Losing the Cursor
16 June 2011
Every new "era" in computing starts a new battle between the large companies. Everything from simply going online (at one point in time, not so simple), to the interface we're familiar with on our computers has gone through the battle of the companies, generally the "big names" in software such as Google, Apple, Microsoft and the like. The latest issue appears to be one that will impact everyone who keeps up with the latest trends in software, one that has already started but hasn't gained a lot of speed in terms of publicity yet. Apple pioneered the so-called "Tablet War" with the iPhone/iTouch and a little more recently, the iPad, and they are currently the best selling tablet on the market. Android from Google is available on tablets and phones as well, giving Google a place as the other major contender.
However, due to the divide between the personal computer and the tablet, issues are arising with how the new interface is rolled out, as it appears that the new touch-friendly interfaces are already here - Gnome 3, OS X Lion, and possibly in fall 2012, Windows 8 - but not necessarily on tablets. Although the current "desktop" interface that everyone is familiar with isn't considered "tablet-friendly", the tablet interface that is coming seems to be notably less friendly when it comes to desktops with regards to efficiency and ease of use. Having used Windows tablets dating back to XP and more modern tablets such as the iPad (and PalmOS Garnet, technically), I can say from personal experience that the XP desktop on a tablet wasn't at all painful, but that I would never want to be forced to use the iPad interface on a desktop, simply because of the way I work. Not, of course, that I dislike tablets, I just dislike being forced to use a tablet with a mouse and no touch input.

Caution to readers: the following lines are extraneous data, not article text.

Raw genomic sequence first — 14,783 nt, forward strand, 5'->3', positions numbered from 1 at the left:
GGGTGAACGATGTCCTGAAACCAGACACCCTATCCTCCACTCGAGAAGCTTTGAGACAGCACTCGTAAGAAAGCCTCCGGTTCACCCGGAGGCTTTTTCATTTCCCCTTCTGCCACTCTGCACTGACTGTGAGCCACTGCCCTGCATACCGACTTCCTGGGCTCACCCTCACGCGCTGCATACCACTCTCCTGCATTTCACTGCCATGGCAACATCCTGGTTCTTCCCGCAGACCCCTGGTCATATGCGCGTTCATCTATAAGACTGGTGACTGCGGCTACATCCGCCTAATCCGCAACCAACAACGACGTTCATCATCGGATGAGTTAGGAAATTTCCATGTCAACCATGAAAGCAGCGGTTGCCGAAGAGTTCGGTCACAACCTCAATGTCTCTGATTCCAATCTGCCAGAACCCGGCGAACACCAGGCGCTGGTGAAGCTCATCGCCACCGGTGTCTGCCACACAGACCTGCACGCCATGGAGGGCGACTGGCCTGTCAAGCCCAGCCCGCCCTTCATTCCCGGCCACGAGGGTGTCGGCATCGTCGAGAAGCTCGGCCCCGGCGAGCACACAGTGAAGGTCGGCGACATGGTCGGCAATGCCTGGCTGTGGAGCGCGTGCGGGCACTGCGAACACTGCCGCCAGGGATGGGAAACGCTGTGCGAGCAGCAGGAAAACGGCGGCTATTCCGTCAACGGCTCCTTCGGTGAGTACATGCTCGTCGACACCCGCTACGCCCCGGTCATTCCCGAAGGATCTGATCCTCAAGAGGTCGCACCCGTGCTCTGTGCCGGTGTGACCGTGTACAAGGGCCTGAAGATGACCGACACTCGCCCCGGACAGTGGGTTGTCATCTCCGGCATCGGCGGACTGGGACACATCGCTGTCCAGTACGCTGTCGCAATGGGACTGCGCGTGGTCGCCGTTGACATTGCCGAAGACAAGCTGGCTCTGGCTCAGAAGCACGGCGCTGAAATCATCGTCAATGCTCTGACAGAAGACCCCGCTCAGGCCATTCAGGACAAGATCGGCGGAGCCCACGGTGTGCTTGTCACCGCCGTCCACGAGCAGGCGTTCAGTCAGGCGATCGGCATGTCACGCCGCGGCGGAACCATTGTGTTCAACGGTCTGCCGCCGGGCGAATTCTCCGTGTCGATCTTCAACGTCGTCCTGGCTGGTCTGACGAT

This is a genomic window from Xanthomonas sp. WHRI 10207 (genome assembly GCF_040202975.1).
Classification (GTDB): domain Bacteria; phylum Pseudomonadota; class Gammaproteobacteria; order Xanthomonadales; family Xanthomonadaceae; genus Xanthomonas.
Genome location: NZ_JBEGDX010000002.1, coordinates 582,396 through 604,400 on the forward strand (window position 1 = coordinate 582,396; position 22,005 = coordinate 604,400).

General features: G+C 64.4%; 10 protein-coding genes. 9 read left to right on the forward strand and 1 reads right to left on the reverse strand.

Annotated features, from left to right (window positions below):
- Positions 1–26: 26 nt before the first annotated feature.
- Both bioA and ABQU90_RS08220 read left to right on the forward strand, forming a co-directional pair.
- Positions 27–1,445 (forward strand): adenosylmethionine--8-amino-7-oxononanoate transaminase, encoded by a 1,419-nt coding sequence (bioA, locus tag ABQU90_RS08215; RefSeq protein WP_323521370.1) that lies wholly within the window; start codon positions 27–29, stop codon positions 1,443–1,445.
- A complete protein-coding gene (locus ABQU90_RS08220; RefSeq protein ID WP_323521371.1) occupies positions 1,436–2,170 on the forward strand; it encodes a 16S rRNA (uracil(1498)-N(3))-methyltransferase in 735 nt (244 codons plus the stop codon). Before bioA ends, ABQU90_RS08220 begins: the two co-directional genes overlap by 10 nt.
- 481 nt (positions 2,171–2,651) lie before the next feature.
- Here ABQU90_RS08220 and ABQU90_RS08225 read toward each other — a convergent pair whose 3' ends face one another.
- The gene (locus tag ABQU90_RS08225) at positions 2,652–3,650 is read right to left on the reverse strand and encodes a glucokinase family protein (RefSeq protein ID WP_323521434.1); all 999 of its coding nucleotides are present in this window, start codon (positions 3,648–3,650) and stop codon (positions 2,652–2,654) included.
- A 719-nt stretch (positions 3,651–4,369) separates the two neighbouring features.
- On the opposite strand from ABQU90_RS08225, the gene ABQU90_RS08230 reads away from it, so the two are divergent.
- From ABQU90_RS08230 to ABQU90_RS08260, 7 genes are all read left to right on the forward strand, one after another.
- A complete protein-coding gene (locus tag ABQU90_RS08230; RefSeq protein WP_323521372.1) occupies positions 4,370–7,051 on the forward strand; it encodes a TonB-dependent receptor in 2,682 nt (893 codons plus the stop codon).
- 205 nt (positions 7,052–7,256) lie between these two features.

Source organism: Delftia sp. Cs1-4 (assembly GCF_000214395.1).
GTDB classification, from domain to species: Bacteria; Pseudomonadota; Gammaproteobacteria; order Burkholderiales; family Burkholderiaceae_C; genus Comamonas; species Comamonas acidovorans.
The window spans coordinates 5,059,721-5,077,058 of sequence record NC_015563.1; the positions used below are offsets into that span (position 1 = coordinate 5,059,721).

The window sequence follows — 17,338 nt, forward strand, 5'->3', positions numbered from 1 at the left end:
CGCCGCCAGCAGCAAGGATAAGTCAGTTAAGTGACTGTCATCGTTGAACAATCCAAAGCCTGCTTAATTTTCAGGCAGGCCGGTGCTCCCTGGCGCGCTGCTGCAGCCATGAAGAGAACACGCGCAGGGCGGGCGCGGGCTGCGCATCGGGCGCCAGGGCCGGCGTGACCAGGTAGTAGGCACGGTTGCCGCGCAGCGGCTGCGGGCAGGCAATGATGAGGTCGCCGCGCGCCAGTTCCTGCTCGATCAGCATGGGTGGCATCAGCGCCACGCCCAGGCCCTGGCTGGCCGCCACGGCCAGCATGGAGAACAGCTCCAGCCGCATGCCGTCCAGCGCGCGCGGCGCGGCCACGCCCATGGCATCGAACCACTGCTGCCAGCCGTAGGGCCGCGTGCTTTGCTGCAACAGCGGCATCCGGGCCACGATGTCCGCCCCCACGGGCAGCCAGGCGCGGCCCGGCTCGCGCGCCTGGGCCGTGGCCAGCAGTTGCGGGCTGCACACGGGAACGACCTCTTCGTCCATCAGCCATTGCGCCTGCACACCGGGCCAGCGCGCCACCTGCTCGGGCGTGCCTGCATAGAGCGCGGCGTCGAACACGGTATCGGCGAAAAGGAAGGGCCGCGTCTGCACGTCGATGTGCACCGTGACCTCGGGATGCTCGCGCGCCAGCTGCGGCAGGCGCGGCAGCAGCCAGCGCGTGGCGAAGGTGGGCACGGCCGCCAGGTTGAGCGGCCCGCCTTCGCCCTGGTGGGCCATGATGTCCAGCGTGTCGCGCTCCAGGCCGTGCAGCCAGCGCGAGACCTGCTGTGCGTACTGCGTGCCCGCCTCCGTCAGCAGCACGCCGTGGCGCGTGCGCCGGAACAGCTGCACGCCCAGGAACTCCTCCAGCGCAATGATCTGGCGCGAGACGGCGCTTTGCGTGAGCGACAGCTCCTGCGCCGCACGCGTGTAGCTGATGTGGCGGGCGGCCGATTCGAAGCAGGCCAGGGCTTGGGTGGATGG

Currently, Gnome 3 and Ubuntu's Unity have "fallback" or "classic" modes which make the old desktop-style interface available, and it appears that Windows 8 may have a similar option. All three have interfaces clearly inspired by the touch interfaces of phones; Gnome 3 and Unity have the best of all the mobile-world, Windows 8 will have the best of Windows Phone 7 (which is great on a phone, I will add), and OS X Lion has the best of the iPad. With the tablet war raging on, it seems that touch is "in" even at the cost of handicapping those who lack actual touch input. As much as I love Gnome 3's new interface, managing more than a few windows with a mouse is utterly frustrating and inefficient no matter how well it works on a touch screen. As we move away from the mouse and cursor interface of computers (not that it does me much good anyway, I can never find the damn cursor on my screen), it will be interesting to see how the gap between touch and non-touch computers is bridged without alienating users. I, for one, enjoy having a taskbar.
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